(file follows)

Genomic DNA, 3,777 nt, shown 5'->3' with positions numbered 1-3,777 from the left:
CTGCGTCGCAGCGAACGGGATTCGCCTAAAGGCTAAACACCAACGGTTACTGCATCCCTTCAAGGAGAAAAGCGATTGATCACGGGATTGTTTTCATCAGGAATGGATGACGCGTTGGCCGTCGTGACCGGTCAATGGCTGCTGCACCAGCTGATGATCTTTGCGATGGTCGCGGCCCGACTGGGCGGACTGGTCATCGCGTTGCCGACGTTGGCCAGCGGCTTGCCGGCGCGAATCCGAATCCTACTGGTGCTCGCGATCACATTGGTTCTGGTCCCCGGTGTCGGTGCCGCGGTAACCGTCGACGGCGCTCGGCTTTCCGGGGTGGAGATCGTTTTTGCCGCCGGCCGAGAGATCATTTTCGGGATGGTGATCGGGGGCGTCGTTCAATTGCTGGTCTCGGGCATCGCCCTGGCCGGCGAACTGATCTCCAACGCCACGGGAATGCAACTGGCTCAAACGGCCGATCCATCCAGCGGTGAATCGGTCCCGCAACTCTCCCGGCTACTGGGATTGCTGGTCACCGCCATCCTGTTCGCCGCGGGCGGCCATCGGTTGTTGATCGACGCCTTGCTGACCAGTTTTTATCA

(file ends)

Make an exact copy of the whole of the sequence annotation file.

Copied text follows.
Genomic DNA, 3,777 nt, shown 5'->3' with positions numbered 1-3,777 from the left:
CTGCGTCGCAGCGAACGGGATTCGCCTAAAGGCTAAACACCAACGGTTACTGCATCCCTTCAAGGAGAAAAGCGATTGATCACGGGATTGTTTTCATCAGGAATGGATGACGCGTTGGCCGTCGTGACCGGTCAATGGCTGCTGCACCAGCTGATGATCTTTGCGATGGTCGCGGCCCGACTGGGCGGACTGGTCATCGCGTTGCCGACGTTGGCCAGCGGCTTGCCGGCGCGAATCCGAATCCTACTGGTGCTCGCGATCACATTGGTTCTGGTCCCCGGTGTCGGTGCCGCGGTAACCGTCGACGGCGCTCGGCTTTCCGGGGTGGAGATCGTTTTTGCCGCCGGCCGAGAGATCATTTTCGGGATGGTGATCGGGGGCGTCGTTCAATTGCTGGTCTCGGGCATCGCCCTGGCCGGCGAACTGATCTCCAACGCCACGGGAATGCAACTGGCTCAAACGGCCGATCCATCCAGCGGTGAATCGGTCCCGCAACTCTCCCGGCTACTGGGATTGCTGGTCACCGCCATCCTGTTCGCCGCGGGCGGCCATCGGTTGTTGATCGACGCCTTGCTGACCAGTTTTTATCA